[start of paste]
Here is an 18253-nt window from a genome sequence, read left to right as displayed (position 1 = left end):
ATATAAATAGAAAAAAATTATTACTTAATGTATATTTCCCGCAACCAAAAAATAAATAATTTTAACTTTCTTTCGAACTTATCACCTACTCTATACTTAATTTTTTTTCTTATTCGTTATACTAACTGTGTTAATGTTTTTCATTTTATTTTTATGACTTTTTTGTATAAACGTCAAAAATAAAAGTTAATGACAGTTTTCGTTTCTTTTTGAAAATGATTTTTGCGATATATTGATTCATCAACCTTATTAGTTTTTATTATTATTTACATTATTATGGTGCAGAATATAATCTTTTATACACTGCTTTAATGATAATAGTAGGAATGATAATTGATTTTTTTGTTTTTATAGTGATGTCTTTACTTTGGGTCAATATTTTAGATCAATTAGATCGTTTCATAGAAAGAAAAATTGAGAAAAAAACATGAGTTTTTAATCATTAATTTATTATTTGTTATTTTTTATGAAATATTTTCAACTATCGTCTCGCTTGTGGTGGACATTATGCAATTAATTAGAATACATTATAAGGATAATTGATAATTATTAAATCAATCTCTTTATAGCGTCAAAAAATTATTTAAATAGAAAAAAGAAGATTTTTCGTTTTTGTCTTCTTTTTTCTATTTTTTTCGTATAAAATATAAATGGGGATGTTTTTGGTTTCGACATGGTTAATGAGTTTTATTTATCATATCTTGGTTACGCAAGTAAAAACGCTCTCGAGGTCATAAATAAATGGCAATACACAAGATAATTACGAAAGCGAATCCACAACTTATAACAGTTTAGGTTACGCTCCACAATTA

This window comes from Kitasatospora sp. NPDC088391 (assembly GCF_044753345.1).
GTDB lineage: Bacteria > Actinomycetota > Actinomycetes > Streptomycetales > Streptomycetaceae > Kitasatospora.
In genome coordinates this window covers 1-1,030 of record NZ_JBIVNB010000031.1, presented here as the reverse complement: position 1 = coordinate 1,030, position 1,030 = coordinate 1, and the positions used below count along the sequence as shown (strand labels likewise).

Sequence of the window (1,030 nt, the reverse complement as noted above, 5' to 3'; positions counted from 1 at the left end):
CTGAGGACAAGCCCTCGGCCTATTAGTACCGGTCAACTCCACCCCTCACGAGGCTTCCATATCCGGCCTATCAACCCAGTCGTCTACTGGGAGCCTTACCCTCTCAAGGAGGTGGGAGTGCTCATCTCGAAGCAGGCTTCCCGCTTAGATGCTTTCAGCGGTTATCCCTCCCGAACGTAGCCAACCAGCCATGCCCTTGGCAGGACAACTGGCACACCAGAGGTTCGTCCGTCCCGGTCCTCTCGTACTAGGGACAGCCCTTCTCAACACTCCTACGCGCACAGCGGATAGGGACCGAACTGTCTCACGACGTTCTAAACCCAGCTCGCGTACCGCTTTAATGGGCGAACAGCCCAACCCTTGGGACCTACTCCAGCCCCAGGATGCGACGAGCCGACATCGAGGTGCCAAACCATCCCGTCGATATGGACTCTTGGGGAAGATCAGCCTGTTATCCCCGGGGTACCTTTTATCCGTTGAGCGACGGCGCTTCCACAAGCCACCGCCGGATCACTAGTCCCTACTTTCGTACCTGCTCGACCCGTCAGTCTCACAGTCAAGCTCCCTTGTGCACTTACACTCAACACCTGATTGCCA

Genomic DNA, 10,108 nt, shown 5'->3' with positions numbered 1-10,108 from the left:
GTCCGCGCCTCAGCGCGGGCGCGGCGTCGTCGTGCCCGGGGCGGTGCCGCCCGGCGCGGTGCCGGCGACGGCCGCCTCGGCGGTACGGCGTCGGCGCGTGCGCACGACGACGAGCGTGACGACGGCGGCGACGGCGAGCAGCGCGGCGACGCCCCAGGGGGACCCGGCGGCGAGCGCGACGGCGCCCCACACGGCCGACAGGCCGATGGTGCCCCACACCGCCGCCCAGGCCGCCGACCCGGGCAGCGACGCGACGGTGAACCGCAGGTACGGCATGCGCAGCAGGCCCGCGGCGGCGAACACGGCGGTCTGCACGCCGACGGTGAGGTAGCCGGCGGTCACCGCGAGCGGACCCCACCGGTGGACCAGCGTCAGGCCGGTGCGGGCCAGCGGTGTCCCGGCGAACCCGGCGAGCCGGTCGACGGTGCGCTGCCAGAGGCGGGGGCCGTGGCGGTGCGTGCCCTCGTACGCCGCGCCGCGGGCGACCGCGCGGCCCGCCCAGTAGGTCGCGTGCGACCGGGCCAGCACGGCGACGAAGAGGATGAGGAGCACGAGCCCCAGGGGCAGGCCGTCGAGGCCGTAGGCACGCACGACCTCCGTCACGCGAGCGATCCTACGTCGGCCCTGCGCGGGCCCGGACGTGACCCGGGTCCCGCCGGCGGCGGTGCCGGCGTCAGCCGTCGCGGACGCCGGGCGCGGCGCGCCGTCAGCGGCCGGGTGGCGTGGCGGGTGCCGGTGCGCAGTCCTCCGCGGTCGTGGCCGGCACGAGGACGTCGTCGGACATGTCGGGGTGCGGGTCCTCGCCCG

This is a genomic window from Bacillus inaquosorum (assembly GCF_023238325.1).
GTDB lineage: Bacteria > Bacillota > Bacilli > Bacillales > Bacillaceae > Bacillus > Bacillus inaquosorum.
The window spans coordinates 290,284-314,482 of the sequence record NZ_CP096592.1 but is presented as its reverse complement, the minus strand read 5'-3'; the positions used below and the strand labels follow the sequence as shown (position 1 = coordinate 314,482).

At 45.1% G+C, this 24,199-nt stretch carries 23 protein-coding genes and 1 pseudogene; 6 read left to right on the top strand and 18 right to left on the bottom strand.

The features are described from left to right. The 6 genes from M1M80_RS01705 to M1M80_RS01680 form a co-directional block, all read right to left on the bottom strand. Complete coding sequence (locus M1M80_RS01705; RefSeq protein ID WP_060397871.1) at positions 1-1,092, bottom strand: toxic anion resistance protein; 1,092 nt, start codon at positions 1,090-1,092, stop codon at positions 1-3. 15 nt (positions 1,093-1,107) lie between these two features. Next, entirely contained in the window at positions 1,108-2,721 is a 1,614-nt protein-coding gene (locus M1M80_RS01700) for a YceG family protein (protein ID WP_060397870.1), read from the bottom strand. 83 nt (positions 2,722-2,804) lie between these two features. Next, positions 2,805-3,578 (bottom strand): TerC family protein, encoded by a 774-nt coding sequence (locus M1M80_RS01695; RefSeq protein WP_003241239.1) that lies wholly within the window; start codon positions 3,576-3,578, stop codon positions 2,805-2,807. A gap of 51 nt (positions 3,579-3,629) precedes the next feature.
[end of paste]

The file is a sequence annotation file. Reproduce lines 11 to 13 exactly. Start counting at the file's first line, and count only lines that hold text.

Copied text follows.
GTDB lineage: Bacteria > Bacillota > Bacilli > Bacillales > Bacillaceae > Bacillus > Bacillus inaquosorum.
The window spans coordinates 290,284-314,482 of the sequence record NZ_CP096592.1 but is presented as its reverse complement, the minus strand read 5'-3'; the positions used below and the strand labels follow the sequence as shown (position 1 = coordinate 314,482).

At 45.1% G+C, this 24,199-nt stretch carries 23 protein-coding genes and 1 pseudogene; 6 read left to right on the top strand and 18 right to left on the bottom strand.